Commentary

Astute Ancic hoping to halt Federer's Wimbledon run -- again

Since Mario Ancic shocked Roger Federer six years ago at the All England Club, their careers have gone in diametrically opposite directions. But a more astute Ancic is confident that lightning can strike again when the two meet in the Wimbledon quarterfinals.

Updated: July 2, 2008, 3:55 AM ET
By Bonnie D. Ford | ESPN.com

Mario AncicAP Photo/Anja NiedringhausWith a win over Roger Federer, Mario Ancic would reach his second career Grand Slam semifinal.
WIMBLEDON, England -- Every so often, the intersection of two players at a Grand Slam tournament isn't just a match, it's a fable.

Wednesday's quarterfinal match between Mario Ancic and five-time defending champion Roger Federer isn't exactly the tortoise versus the hare, but it is a striking example of the way careers can collide, diverge and come back together again at dramatic times when players go around the track at different paces.

Enough water to submerge the British Isles has flowed under the bridge since the first time these two men met at Wimbledon in 2002. Ancic was a reed-thin, 18-year-old unknown ranked No. 154 in the world, and he had a bazooka serve patterned after that of his mentor, then-defending champion Goran Ivanisevic. The match against Federer was Ancic's second at the ATP level; he had to survive qualifying rounds to make the main draw.

Federer had just cracked the top 10 for the first time a few weeks earlier, and with his upset of Pete Sampras the previous year still fresh in memory, he was seeded seventh by the All England Club.

It looked like a mismatch, and it was -- just not the mismatch anyone expected, least of all Federer, who found himself shaking hands at the net after a 6-3, 7-6 (2), 6-3 first-round loss that took just 100 minutes.

"I completely underestimated him,'' Federer said. "I mean, I just thought, you know, I'll play a little bit of serve and volley. I expected him to stay back and it was the opposite. … I got completely surprised. He played well till the very end. I was a little shell-shocked and didn't know what happened to me.''

The engaging, articulate Ancic has had plenty of time to put that match in proper perspective, and it's a humble one.

"He was not Roger Federer at that time,'' the 43rd-ranked Ancic said after outlasting Spain's Fernando Verdasco in five sets in the fourth round. "Of course, I mean, I can sit here and talk stories about … great win and how I beat Roger Federer, but actually it wasn't Roger Federer as we know him today. It was the up-and-coming, top-10 player who was at that moment struggling on Grand Slams. I think from [the] year after he won Wimbledon he exploded, and today he's completely different player.''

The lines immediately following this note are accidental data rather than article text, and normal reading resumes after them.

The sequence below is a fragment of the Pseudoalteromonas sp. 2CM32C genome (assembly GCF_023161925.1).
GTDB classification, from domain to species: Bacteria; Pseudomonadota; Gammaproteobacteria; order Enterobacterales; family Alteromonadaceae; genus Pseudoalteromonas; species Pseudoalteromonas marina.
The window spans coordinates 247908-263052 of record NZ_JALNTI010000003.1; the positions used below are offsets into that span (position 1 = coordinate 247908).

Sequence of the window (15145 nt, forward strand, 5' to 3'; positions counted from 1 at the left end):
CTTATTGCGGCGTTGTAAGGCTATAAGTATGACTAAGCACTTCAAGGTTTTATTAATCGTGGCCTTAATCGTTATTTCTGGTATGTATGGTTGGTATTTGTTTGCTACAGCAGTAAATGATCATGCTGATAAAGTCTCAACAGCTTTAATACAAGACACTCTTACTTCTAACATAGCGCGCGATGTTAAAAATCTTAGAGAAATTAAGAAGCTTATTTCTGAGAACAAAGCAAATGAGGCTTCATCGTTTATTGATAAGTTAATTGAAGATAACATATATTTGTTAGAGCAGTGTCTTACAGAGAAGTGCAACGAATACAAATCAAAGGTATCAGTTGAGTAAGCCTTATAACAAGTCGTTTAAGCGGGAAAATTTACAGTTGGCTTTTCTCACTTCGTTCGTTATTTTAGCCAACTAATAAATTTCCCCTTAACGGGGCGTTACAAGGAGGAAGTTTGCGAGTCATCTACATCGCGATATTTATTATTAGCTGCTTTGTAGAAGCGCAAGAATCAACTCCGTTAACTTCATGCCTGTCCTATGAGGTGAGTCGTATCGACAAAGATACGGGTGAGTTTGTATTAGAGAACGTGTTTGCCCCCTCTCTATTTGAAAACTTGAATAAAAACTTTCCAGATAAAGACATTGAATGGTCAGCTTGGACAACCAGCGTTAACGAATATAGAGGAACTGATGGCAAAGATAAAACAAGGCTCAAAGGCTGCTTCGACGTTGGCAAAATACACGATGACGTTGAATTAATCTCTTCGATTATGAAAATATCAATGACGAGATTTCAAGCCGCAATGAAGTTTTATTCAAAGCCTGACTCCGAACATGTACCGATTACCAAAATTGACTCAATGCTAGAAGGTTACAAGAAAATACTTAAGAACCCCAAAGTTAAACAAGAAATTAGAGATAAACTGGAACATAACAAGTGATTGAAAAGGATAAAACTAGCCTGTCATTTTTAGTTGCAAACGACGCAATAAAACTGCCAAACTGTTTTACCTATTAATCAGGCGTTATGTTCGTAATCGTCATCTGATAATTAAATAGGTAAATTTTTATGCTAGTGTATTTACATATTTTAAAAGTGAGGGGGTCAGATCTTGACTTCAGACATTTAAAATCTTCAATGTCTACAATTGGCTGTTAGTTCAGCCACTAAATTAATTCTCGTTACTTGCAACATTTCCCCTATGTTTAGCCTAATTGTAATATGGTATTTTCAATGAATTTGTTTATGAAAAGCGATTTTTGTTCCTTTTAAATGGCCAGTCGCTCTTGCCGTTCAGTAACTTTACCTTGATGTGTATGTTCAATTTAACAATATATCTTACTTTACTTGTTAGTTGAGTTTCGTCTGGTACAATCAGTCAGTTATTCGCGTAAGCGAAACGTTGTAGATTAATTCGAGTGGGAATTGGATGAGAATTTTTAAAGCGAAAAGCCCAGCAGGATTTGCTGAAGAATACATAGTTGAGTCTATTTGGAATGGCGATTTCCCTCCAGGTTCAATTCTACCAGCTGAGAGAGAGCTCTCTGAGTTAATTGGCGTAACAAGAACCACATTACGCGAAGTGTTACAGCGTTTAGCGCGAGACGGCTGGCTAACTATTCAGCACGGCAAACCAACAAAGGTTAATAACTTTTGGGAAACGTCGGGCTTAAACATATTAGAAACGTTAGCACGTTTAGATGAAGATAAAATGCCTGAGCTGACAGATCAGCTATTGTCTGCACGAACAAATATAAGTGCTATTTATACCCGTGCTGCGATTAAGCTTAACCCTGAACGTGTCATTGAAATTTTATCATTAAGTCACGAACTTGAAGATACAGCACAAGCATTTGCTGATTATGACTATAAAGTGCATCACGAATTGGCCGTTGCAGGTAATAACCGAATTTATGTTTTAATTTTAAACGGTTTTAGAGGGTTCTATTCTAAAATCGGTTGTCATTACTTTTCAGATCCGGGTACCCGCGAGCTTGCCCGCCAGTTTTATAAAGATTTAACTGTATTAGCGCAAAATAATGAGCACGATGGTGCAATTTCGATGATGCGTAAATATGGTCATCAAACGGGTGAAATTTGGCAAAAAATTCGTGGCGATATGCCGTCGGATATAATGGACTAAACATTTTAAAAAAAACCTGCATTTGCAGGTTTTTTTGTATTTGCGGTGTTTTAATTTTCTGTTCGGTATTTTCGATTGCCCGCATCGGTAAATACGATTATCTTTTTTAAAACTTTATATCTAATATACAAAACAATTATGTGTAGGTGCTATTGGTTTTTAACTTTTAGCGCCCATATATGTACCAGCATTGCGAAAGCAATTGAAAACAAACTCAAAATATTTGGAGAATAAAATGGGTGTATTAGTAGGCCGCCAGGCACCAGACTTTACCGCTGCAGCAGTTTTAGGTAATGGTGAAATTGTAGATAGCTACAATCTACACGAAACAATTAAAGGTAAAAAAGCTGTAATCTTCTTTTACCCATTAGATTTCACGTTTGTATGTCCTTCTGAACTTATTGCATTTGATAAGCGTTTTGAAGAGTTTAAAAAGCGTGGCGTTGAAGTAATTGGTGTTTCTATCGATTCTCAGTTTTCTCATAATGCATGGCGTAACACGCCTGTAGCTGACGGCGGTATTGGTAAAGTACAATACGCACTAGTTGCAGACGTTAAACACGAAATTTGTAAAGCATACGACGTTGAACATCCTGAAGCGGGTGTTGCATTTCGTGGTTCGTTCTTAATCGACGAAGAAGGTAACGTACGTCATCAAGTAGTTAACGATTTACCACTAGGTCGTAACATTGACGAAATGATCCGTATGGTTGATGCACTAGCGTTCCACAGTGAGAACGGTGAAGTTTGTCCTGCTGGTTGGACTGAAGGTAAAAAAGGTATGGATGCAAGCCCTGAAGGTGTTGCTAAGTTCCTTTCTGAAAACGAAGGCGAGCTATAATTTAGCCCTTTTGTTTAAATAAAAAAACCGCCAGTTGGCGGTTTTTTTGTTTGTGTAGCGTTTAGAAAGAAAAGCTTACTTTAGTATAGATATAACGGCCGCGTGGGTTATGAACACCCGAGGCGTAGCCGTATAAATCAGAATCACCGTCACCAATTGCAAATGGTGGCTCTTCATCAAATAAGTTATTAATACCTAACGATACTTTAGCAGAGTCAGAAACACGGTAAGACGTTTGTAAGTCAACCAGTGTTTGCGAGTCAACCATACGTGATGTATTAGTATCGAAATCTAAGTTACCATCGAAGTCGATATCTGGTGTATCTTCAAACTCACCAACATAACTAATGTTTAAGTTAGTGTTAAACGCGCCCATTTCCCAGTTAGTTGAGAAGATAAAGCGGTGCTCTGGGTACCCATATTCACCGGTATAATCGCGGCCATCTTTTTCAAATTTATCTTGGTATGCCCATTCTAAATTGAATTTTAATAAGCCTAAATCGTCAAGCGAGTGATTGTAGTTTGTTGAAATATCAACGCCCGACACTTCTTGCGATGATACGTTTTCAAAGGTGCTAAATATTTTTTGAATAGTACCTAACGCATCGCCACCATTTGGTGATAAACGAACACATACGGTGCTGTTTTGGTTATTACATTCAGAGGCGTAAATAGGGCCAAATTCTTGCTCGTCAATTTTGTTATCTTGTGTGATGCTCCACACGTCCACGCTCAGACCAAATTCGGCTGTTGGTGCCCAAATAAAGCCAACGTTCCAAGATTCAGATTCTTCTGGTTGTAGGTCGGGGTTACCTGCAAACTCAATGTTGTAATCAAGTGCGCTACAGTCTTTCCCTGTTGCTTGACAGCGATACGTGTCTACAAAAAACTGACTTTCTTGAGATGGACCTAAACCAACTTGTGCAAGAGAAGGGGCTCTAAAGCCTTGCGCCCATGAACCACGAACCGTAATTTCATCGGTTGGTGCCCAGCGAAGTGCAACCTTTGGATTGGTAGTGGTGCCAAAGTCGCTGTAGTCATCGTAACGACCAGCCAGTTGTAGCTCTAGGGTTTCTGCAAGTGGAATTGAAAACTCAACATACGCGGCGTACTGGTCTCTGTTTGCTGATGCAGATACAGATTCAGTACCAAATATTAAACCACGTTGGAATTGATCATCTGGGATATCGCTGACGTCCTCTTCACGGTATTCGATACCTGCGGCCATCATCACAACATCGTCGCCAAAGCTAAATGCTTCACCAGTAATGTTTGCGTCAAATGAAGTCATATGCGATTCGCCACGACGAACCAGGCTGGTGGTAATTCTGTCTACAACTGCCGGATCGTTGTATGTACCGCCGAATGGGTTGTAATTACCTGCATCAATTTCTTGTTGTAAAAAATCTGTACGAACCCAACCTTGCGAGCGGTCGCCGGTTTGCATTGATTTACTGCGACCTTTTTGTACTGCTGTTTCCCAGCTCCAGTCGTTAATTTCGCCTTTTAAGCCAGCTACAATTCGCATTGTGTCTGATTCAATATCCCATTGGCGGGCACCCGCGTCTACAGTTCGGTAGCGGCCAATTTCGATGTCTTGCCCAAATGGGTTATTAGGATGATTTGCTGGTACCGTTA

The match may have been a blip in Federer's eventual mastery of this event, but it was a big, irritating blip. Federer said it permanently altered the way he regarded opponents who were much lower on the food chain. He's gobbled them up at Wimbledon since then, and he's made a pretty quick meal of Ancic in their past five matches, including a businesslike straight-sets win in the 2006 Wimbledon quarterfinals.

Ancic would like to change that course of events, and while he has nothing close to the competitive résumé Federer has compiled, he has had some life experiences along the way that deepen his appreciation of this moment.

Now 24, Ancic's potential loomed huge in late 2005, when he won the decisive match of Croatia's historic Davis Cup championship, and in 2006, when he captured two ATP titles. An injury suffered Jet Skiing took him out of commission for a stretch, but it was nothing compared to a debilitating bout with mononucleosis that sidelined him from February to August in 2007.

[+] EnlargeRoger Federer
AP Photo/Dave CaulkinThe last time Federer lost at Wimbledon came in 2002 versus Mario Ancic.
In his downtime, Ancic decided to complete his law school degree.

"I think it just help me to stay mentally strong,'' he said. "I think it would be much tougher if I didn't have it -- so I would sit whole day, you know, at home and hit myself, you know, hit my head through the wall all day. You know, nothing to do. Maybe watch tennis, and you get even more crazy.''

Ancic never doubted he would make it back to the circuit, and one of the moments he visualized to help motivate him was a return to Centre Court, where he had a fleeting glimpse of the pinnacle of the tennis world.

"It was something that I really felt passionate about,'' he said. "I said that is for me like for a footballer to play on Wembley. It's Yankee Stadium for baseball, Madison Square Garden in basketball, New York Knicks to play there. I mean, it's almost like a holy place.''

Could lightning strike the altar twice? Federer has won 62 straight on grass since Ancic felled him. He hasn't dropped a set here, while the Croatian has slogged through two five-set matches in his past three outings. Any chance of Federer taking Ancic too lightly vanished six years ago -- and given the recent barrage of speculation about whether the world No. 1 can continue to dominate, Federer has even more motivation.

Slow and steady doesn't work in tennis, but on a given day, serve and volley can make an impact. Federer may have lapped Ancic several times since that memorable day in 2002, but as far as they're both concerned, at 1 p.m. local time on Wednesday they'll be even, on the same start line.

Bonnie D. Ford covers tennis and Olympic sports for ESPN.com. She can be reached at bonniedford@aol.com.

Bonnie D. Ford

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Bonnie D. Ford is a senior writer for ESPN.com.